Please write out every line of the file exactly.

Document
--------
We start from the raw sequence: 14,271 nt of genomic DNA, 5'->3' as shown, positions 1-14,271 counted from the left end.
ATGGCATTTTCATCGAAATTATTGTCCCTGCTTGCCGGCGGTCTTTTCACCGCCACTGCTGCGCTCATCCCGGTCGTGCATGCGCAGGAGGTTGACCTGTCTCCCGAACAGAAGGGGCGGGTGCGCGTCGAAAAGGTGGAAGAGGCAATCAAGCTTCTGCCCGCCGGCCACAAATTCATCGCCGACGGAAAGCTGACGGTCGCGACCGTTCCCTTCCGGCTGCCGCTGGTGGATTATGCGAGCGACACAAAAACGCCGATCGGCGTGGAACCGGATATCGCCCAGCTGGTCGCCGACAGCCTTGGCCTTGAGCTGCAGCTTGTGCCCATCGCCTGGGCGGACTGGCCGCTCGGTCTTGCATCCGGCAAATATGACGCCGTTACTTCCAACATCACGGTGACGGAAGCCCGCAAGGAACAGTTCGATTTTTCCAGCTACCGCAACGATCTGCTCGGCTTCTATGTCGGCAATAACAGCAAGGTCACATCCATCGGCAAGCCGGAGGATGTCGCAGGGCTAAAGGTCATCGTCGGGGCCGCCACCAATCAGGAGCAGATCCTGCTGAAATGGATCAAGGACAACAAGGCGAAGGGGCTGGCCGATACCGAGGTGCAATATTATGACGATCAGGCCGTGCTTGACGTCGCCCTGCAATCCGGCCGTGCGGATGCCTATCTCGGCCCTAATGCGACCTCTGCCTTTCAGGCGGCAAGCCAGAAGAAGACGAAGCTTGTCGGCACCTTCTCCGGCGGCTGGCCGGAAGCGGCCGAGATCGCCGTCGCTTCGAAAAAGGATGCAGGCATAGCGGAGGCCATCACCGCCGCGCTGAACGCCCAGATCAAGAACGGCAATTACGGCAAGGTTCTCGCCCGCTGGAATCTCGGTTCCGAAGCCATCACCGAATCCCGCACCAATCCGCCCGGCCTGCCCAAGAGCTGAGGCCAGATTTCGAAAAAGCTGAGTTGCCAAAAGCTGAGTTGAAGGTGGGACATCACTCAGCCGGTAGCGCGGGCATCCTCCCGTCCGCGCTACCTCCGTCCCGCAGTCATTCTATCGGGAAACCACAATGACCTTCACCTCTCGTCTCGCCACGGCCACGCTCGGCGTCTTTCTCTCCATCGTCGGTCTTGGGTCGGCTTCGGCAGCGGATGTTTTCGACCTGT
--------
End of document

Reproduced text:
We start from the raw sequence: 14,271 nt of genomic DNA, 5'->3' as shown, positions 1-14,271 counted from the left end.
ATGGCATTTTCATCGAAATTATTGTCCCTGCTTGCCGGCGGTCTTTTCACCGCCACTGCTGCGCTCATCCCGGTCGTGCATGCGCAGGAGGTTGACCTGTCTCCCGAACAGAAGGGGCGGGTGCGCGTCGAAAAGGTGGAAGAGGCAATCAAGCTTCTGCCCGCCGGCCACAAATTCATCGCCGACGGAAAGCTGACGGTCGCGACCGTTCCCTTCCGGCTGCCGCTGGTGGATTATGCGAGCGACACAAAAACGCCGATCGGCGTGGAACCGGATATCGCCCAGCTGGTCGCCGACAGCCTTGGCCTTGAGCTGCAGCTTGTGCCCATCGCCTGGGCGGACTGGCCGCTCGGTCTTGCATCCGGCAAATATGACGCCGTTACTTCCAACATCACGGTGACGGAAGCCCGCAAGGAACAGTTCGATTTTTCCAGCTACCGCAACGATCTGCTCGGCTTCTATGTCGGCAATAACAGCAAGGTCACATCCATCGGCAAGCCGGAGGATGTCGCAGGGCTAAAGGTCATCGTCGGGGCCGCCACCAATCAGGAGCAGATCCTGCTGAAATGGATCAAGGACAACAAGGCGAAGGGGCTGGCCGATACCGAGGTGCAATATTATGACGATCAGGCCGTGCTTGACGTCGCCCTGCAATCCGGCCGTGCGGATGCCTATCTCGGCCCTAATGCGACCTCTGCCTTTCAGGCGGCAAGCCAGAAGAAGACGAAGCTTGTCGGCACCTTCTCCGGCGGCTGGCCGGAAGCGGCCGAGATCGCCGTCGCTTCGAAAAAGGATGCAGGCATAGCGGAGGCCATCACCGCCGCGCTGAACGCCCAGATCAAGAACGGCAATTACGGCAAGGTTCTCGCCCGCTGGAATCTCGGTTCCGAAGCCATCACCGAATCCCGCACCAATCCGCCCGGCCTGCCCAAGAGCTGAGGCCAGATTTCGAAAAAGCTGAGTTGCCAAAAGCTGAGTTGAAGGTGGGACATCACTCAGCCGGTAGCGCGGGCATCCTCCCGTCCGCGCTACCTCCGTCCCGCAGTCATTCTATCGGGAAACCACAATGACCTTCACCTCTCGTCTCGCCACGGCCACGCTCGGCGTCTTTCTCTCCATCGTCGGTCTTGGGTCGGCTTCGGCAGCGGATGTTTTCGACCTGT